Beyond NGO-ization: The Development of Social Movements in Central and Eastern Europe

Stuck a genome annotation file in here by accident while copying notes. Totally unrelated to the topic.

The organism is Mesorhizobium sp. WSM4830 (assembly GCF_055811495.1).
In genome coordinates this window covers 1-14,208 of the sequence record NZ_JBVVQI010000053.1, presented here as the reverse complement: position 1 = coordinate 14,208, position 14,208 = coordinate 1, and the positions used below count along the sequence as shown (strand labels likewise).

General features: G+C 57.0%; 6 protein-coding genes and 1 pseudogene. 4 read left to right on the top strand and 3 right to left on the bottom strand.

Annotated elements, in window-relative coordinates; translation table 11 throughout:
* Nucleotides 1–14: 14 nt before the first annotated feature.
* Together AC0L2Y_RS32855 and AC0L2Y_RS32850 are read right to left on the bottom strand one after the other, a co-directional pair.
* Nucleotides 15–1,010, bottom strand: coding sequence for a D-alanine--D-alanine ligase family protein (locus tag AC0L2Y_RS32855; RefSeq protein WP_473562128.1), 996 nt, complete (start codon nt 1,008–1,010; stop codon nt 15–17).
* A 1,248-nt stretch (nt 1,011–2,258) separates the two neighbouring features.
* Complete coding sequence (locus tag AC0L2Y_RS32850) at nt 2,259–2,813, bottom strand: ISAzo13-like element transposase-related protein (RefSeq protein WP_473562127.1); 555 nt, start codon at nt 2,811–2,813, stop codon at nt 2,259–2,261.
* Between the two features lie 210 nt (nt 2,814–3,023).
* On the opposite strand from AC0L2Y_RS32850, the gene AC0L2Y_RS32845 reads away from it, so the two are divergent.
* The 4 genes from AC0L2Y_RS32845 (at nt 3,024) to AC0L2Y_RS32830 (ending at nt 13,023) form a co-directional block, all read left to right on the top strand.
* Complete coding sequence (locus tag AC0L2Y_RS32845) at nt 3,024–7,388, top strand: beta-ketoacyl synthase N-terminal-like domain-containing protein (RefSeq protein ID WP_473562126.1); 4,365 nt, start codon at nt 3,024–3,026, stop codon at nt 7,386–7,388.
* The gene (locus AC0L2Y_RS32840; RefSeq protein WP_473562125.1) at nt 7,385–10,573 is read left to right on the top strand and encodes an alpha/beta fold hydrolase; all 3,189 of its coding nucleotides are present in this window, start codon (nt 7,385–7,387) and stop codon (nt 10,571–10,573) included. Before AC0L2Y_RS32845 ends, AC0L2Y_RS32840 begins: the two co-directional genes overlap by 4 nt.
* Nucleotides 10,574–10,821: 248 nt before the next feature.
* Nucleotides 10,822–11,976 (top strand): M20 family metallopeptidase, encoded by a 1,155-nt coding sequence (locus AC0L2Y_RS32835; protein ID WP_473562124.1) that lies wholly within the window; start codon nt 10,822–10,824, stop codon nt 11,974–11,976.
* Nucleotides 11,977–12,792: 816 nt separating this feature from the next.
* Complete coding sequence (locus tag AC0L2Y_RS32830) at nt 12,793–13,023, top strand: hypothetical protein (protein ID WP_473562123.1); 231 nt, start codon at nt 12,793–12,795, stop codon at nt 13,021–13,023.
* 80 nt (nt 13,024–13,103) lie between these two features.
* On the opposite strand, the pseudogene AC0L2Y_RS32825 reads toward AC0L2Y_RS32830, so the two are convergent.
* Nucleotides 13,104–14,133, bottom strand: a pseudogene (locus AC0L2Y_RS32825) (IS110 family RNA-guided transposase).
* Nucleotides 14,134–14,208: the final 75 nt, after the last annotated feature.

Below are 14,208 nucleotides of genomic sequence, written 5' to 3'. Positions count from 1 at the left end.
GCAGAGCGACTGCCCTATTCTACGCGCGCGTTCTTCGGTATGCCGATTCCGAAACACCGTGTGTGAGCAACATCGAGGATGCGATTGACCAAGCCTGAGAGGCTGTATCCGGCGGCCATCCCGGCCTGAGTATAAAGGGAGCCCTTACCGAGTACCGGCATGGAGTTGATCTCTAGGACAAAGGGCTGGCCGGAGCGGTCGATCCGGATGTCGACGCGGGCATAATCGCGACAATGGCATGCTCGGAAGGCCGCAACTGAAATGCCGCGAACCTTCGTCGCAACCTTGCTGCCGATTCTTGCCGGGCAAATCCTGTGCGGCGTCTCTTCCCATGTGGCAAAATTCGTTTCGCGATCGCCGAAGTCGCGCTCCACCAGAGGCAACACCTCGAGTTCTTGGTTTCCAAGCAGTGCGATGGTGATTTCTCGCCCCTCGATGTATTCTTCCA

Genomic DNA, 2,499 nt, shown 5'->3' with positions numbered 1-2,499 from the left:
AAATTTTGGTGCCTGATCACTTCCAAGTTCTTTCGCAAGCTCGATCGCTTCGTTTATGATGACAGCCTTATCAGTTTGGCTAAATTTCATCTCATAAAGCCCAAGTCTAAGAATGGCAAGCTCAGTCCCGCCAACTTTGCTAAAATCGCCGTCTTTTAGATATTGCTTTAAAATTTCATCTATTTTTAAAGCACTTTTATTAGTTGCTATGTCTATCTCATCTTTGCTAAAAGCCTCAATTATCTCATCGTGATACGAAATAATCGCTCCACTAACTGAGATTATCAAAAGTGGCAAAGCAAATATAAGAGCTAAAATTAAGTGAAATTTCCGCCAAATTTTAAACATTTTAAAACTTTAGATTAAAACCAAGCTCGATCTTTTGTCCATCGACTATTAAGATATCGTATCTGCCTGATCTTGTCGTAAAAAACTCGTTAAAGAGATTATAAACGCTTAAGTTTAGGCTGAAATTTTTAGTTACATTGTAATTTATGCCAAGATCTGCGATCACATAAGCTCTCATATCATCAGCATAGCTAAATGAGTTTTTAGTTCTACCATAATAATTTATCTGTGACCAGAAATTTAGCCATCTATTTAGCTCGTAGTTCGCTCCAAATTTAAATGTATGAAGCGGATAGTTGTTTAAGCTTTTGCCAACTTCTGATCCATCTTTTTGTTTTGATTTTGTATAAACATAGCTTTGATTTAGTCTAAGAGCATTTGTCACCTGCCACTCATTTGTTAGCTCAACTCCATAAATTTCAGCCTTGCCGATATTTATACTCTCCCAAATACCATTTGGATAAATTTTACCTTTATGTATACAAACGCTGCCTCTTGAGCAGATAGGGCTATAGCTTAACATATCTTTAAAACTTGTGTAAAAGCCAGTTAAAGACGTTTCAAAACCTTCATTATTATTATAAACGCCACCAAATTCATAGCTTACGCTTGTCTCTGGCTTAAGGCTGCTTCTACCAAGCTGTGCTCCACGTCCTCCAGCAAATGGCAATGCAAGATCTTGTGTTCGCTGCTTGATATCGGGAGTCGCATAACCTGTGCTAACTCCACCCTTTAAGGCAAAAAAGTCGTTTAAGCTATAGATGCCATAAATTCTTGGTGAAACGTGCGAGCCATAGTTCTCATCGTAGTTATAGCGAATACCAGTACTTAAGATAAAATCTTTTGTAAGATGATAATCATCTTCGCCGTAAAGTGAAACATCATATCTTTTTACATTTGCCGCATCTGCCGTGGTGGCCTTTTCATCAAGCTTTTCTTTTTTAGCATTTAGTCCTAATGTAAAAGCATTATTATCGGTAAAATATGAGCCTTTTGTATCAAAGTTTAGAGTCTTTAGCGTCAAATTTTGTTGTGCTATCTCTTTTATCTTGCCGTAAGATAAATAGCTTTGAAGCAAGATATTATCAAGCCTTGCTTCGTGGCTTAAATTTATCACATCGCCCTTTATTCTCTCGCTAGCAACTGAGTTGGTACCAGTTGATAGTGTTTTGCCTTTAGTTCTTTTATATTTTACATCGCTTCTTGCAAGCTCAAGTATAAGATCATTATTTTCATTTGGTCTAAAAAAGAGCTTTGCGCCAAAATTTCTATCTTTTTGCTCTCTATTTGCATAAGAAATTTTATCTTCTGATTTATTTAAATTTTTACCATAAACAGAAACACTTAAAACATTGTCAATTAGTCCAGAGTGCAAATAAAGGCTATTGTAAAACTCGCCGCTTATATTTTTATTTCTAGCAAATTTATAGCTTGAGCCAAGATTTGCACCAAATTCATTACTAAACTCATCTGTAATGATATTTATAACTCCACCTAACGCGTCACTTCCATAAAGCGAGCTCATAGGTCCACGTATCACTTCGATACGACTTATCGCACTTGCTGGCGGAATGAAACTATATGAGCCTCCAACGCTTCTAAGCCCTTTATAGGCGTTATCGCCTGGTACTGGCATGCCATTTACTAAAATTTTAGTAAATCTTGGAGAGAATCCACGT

The celebrations marking the 20th anniversary of the fall of the Berlin Wall provoked a debate on the outcomes of the transition process in the post-communist countries, including a debate on the functioning of civil society. This provided a good opportunity for researchers to collect new data and revise the discourse on collective action and the dynamics of civil society in these countries. Jacobsson and Saxonberg's collection of essays looks at social movements, and their forms of mobilization and organization, as well as action repertoires in relation to the social context, and their success or failure. The book meets an important need in the discourse on post-communist social movements by going beyond the usual discourse about the weak and non-participatory civil society in the post-communist context. This book gives a nuanced and updated view of social movements in post-communist Europe, by looking at the cases of relatively successful mobilization, by examining groups that have often been neglected in the discourse on social movements and civil society (including animal-rights groups, racist movements and non-feminist family organizations), and by giving a deeper analysis of the different strategies that civil society organizations and groups can use. Rather than expecting social movements in post-communist Europe to follow the same patterns and operate in the same fashion as in Western Europe, this volume shows that a wider view of contentious action is needed in order to understand the variety of strategies employed by collective actors operating in this context.